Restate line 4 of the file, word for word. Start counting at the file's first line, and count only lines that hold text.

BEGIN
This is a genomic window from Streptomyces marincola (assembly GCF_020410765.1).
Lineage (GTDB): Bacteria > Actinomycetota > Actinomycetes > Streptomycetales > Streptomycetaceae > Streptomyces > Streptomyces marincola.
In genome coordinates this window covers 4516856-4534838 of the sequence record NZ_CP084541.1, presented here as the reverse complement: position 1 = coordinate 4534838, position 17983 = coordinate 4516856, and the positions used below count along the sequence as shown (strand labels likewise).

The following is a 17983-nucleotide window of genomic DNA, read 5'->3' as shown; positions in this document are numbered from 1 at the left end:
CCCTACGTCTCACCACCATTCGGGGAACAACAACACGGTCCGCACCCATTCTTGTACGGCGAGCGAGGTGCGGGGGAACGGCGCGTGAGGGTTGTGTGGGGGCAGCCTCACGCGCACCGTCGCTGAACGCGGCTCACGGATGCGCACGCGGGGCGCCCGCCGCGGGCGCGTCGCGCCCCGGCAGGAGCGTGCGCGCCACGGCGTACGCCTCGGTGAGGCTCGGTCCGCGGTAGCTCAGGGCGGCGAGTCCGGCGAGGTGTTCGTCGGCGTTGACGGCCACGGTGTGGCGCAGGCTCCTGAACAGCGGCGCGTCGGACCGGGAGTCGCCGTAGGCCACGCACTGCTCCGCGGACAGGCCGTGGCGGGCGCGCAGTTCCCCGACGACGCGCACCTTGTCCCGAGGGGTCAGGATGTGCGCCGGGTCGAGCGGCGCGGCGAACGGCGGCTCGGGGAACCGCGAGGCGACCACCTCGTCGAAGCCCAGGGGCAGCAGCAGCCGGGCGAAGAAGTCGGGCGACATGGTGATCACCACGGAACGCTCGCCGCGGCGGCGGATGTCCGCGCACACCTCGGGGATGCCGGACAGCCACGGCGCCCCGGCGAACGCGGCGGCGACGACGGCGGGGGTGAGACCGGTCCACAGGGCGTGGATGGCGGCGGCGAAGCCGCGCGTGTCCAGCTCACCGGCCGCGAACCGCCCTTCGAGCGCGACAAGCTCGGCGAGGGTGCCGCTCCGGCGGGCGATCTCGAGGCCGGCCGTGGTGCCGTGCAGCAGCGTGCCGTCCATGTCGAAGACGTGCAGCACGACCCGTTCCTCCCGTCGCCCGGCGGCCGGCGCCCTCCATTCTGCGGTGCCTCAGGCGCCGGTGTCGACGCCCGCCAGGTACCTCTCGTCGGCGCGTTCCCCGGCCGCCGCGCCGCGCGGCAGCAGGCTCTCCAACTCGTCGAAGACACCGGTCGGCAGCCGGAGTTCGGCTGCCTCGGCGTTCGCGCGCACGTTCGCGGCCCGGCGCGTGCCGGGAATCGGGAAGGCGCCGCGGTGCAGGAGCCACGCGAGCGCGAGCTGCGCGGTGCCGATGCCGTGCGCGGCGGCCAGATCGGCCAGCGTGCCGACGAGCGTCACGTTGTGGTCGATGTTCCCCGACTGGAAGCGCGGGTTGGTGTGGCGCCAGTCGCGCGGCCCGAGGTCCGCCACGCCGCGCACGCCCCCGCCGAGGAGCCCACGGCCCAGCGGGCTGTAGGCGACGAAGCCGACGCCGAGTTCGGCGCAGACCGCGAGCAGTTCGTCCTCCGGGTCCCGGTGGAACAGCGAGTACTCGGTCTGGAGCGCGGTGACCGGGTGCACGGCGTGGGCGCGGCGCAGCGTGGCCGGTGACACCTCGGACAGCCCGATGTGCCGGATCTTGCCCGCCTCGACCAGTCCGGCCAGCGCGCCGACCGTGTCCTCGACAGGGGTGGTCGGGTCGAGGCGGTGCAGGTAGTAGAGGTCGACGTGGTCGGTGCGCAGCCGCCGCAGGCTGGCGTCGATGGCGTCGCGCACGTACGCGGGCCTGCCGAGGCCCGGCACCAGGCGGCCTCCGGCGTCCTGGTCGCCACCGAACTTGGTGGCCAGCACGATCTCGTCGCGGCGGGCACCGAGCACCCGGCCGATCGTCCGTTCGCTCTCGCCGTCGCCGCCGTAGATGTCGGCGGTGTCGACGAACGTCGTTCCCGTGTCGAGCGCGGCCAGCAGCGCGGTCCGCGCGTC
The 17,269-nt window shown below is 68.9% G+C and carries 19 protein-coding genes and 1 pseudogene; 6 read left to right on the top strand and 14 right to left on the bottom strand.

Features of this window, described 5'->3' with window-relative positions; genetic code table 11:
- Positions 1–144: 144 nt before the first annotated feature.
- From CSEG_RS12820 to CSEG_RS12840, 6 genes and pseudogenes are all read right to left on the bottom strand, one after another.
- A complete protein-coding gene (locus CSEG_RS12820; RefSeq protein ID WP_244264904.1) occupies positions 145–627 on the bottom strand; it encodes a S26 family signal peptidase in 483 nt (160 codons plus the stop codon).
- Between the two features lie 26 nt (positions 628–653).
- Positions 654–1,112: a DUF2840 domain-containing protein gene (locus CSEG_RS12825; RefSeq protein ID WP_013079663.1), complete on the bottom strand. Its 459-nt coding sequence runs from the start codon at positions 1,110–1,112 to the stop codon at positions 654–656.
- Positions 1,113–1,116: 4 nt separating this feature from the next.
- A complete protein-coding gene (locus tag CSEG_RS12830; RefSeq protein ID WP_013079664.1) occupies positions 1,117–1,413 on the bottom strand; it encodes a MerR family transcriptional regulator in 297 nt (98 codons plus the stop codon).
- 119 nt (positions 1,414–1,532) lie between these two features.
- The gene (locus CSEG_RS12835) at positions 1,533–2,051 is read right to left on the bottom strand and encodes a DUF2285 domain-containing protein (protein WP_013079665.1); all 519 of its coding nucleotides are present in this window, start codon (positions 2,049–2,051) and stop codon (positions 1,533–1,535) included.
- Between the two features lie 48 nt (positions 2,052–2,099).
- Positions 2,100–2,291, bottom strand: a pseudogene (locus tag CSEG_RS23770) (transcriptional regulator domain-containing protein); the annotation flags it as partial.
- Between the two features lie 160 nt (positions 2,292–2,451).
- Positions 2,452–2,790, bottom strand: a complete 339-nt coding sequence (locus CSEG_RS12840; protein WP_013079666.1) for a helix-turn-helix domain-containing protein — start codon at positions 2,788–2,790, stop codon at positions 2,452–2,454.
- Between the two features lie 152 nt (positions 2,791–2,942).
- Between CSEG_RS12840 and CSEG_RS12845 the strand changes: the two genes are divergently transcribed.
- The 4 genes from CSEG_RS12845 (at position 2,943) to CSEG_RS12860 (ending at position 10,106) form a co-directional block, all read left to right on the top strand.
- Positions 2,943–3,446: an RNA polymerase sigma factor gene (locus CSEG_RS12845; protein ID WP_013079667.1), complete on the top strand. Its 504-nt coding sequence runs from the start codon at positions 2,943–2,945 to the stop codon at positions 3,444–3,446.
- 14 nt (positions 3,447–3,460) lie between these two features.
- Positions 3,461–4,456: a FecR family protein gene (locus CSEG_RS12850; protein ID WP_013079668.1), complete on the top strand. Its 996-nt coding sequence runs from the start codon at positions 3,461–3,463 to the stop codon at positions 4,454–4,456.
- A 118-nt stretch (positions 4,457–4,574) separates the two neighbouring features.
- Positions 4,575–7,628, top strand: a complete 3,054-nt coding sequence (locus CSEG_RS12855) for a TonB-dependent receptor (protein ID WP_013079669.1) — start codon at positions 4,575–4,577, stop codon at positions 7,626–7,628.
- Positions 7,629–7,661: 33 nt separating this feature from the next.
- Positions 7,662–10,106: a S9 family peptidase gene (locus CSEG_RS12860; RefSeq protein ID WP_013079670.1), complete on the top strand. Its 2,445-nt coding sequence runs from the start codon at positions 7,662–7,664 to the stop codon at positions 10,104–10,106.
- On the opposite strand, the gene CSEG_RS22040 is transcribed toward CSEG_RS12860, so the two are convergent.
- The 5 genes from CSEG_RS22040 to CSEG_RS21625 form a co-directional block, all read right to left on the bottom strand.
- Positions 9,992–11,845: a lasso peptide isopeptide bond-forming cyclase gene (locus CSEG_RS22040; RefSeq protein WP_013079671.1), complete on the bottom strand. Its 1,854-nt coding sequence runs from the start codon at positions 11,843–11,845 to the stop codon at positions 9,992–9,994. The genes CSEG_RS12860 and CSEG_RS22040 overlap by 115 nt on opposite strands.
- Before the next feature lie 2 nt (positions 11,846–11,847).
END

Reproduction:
The following is a 17983-nucleotide window of genomic DNA, read 5'->3' as shown; positions in this document are numbered from 1 at the left end: